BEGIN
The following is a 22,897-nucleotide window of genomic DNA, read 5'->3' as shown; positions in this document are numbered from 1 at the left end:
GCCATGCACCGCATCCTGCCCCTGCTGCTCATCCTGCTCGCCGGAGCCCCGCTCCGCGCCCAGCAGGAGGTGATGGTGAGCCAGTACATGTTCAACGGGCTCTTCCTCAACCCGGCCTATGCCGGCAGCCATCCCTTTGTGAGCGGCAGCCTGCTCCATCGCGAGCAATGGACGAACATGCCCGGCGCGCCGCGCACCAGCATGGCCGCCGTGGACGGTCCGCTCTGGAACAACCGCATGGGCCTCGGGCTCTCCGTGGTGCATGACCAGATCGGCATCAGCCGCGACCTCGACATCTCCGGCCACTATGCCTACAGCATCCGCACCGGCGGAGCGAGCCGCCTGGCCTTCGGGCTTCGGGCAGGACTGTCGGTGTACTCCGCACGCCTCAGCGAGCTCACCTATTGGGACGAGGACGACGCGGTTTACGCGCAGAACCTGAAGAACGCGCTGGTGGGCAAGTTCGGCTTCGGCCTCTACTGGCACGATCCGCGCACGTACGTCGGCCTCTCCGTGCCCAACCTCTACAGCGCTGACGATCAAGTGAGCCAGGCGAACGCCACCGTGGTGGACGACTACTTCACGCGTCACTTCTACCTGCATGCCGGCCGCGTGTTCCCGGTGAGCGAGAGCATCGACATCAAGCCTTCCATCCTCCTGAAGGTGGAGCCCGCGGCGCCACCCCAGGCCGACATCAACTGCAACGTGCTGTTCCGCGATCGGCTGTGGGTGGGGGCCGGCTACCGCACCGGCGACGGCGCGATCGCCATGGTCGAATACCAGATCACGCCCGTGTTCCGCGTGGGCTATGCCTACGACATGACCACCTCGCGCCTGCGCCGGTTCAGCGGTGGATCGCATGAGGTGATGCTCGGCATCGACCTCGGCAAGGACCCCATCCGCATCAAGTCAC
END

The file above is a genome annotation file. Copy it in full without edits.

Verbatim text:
The following is a 22,897-nucleotide window of genomic DNA, read 5'->3' as shown; positions in this document are numbered from 1 at the left end:
GCCATGCACCGCATCCTGCCCCTGCTGCTCATCCTGCTCGCCGGAGCCCCGCTCCGCGCCCAGCAGGAGGTGATGGTGAGCCAGTACATGTTCAACGGGCTCTTCCTCAACCCGGCCTATGCCGGCAGCCATCCCTTTGTGAGCGGCAGCCTGCTCCATCGCGAGCAATGGACGAACATGCCCGGCGCGCCGCGCACCAGCATGGCCGCCGTGGACGGTCCGCTCTGGAACAACCGCATGGGCCTCGGGCTCTCCGTGGTGCATGACCAGATCGGCATCAGCCGCGACCTCGACATCTCCGGCCACTATGCCTACAGCATCCGCACCGGCGGAGCGAGCCGCCTGGCCTTCGGGCTTCGGGCAGGACTGTCGGTGTACTCCGCACGCCTCAGCGAGCTCACCTATTGGGACGAGGACGACGCGGTTTACGCGCAGAACCTGAAGAACGCGCTGGTGGGCAAGTTCGGCTTCGGCCTCTACTGGCACGATCCGCGCACGTACGTCGGCCTCTCCGTGCCCAACCTCTACAGCGCTGACGATCAAGTGAGCCAGGCGAACGCCACCGTGGTGGACGACTACTTCACGCGTCACTTCTACCTGCATGCCGGCCGCGTGTTCCCGGTGAGCGAGAGCATCGACATCAAGCCTTCCATCCTCCTGAAGGTGGAGCCCGCGGCGCCACCCCAGGCCGACATCAACTGCAACGTGCTGTTCCGCGATCGGCTGTGGGTGGGGGCCGGCTACCGCACCGGCGACGGCGCGATCGCCATGGTCGAATACCAGATCACGCCCGTGTTCCGCGTGGGCTATGCCTACGACATGACCACCTCGCGCCTGCGCCGGTTCAGCGGTGGATCGCATGAGGTGATGCTCGGCATCGACCTCGGCAAGGACCCCATCCGCATCAAGTCAC